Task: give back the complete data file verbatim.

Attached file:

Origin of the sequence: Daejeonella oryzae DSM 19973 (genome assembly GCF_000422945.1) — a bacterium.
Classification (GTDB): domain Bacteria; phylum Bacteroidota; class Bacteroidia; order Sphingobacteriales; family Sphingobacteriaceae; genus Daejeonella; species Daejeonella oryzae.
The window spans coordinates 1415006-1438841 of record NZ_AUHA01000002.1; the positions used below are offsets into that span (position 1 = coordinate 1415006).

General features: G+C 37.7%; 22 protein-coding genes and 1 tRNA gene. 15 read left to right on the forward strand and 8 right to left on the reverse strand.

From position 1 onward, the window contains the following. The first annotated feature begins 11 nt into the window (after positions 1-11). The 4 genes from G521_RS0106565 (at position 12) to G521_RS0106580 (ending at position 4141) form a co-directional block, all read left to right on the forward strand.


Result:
Origin of the sequence: Daejeonella oryzae DSM 19973 (genome assembly GCF_000422945.1) — a bacterium.
Classification (GTDB): domain Bacteria; phylum Bacteroidota; class Bacteroidia; order Sphingobacteriales; family Sphingobacteriaceae; genus Daejeonella; species Daejeonella oryzae.
The window spans coordinates 1415006-1438841 of record NZ_AUHA01000002.1; the positions used below are offsets into that span (position 1 = coordinate 1415006).

General features: G+C 37.7%; 22 protein-coding genes and 1 tRNA gene. 15 read left to right on the forward strand and 8 right to left on the reverse strand.

From position 1 onward, the window contains the following. The first annotated feature begins 11 nt into the window (after positions 1-11). The 4 genes from G521_RS0106565 (at position 12) to G521_RS0106580 (ending at position 4141) form a co-directional block, all read left to right on the forward strand.